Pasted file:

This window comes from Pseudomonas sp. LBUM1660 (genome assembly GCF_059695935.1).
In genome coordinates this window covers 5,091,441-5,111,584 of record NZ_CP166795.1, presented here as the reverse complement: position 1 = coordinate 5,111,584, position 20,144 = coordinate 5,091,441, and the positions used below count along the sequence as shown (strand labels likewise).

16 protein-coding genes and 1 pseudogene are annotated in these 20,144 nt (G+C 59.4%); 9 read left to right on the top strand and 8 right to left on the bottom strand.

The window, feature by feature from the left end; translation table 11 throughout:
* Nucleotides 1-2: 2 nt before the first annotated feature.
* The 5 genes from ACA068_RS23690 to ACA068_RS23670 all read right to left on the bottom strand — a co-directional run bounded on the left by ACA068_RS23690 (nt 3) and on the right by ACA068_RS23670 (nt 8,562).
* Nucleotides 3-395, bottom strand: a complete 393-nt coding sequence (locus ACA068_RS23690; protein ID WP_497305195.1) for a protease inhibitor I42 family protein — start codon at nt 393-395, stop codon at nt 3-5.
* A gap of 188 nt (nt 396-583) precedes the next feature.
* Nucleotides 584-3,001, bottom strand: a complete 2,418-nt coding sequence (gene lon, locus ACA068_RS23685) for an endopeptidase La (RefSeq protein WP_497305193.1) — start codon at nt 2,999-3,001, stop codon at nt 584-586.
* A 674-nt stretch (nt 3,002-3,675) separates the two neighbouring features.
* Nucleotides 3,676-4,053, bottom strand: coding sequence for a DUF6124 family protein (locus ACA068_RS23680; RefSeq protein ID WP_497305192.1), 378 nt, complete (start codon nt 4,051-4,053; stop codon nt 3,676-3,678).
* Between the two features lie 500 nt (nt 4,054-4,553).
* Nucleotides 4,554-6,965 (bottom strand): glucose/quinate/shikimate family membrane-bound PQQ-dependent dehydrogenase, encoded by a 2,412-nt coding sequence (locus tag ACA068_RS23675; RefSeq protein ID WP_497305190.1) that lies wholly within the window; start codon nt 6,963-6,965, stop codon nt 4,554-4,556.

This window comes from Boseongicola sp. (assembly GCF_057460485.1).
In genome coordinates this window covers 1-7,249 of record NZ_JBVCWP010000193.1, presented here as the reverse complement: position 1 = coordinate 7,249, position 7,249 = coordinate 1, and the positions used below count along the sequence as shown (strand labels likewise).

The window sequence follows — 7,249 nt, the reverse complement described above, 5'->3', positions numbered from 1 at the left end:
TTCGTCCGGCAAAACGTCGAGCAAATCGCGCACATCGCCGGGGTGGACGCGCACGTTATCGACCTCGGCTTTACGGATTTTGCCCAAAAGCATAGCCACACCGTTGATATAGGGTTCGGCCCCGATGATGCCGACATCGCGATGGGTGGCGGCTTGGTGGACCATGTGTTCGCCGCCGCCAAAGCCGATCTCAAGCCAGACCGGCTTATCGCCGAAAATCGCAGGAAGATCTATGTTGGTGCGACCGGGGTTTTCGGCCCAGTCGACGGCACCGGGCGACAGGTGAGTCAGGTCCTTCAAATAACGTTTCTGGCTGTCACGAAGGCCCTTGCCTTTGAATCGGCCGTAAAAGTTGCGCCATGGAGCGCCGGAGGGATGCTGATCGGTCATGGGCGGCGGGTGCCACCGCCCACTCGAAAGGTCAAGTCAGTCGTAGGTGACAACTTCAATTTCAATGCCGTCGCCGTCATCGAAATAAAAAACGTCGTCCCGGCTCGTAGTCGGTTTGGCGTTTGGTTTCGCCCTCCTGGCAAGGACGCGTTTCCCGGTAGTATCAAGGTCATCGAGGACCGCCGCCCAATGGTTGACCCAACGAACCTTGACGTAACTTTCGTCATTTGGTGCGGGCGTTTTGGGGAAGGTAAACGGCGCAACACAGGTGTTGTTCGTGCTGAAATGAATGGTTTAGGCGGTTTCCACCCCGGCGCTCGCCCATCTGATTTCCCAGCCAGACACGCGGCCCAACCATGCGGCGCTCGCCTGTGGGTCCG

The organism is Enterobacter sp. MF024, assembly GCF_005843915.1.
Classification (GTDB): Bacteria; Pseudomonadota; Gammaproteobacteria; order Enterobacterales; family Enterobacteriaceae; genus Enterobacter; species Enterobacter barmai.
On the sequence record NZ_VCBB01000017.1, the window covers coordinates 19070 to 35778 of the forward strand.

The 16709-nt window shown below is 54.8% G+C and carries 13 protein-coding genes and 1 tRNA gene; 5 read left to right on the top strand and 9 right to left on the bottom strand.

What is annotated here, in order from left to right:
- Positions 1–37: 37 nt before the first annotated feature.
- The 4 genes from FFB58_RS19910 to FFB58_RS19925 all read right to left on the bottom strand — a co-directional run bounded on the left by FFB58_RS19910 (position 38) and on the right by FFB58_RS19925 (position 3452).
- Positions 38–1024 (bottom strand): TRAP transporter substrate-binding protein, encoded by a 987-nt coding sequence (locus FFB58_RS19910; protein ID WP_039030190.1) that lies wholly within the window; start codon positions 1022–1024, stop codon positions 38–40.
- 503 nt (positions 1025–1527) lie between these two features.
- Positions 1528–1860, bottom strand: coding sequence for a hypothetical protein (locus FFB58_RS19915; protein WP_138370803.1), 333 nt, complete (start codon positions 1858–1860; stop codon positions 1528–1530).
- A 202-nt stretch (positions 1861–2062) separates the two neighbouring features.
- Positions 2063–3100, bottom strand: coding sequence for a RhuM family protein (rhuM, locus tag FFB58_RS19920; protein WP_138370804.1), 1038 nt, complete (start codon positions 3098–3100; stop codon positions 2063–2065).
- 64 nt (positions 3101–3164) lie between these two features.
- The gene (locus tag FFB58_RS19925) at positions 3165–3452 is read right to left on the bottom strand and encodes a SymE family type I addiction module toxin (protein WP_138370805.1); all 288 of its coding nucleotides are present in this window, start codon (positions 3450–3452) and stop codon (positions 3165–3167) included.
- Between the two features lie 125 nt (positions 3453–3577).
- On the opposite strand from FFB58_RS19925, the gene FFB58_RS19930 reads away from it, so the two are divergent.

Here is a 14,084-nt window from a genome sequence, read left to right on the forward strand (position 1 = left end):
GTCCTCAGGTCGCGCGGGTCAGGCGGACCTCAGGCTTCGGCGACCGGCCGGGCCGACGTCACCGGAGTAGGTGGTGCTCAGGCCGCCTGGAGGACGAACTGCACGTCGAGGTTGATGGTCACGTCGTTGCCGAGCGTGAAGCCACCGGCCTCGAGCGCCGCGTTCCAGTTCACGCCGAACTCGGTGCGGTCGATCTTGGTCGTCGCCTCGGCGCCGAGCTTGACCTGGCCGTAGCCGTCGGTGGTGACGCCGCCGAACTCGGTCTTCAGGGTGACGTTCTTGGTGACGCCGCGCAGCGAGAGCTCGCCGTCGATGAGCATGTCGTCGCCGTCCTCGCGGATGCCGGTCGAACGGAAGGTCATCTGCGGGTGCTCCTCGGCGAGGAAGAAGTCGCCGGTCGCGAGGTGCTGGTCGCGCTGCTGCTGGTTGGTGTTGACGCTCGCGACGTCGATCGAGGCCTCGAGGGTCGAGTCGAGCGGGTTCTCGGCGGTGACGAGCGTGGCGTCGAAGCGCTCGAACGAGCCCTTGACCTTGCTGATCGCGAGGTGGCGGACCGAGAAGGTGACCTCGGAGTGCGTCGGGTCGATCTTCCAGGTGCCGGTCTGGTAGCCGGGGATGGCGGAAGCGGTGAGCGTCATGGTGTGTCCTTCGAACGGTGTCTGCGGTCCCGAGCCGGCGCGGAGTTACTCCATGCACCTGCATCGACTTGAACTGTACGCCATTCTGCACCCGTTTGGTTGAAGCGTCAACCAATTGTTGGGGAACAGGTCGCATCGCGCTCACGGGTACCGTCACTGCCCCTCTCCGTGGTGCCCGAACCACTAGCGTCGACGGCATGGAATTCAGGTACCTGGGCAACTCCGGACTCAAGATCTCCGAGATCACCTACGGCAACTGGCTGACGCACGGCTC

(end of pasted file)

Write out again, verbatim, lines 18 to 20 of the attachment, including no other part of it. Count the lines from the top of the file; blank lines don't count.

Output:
The organism is Enterobacter sp. MF024, assembly GCF_005843915.1.
Classification (GTDB): Bacteria; Pseudomonadota; Gammaproteobacteria; order Enterobacterales; family Enterobacteriaceae; genus Enterobacter; species Enterobacter barmai.
On the sequence record NZ_VCBB01000017.1, the window covers coordinates 19070 to 35778 of the forward strand.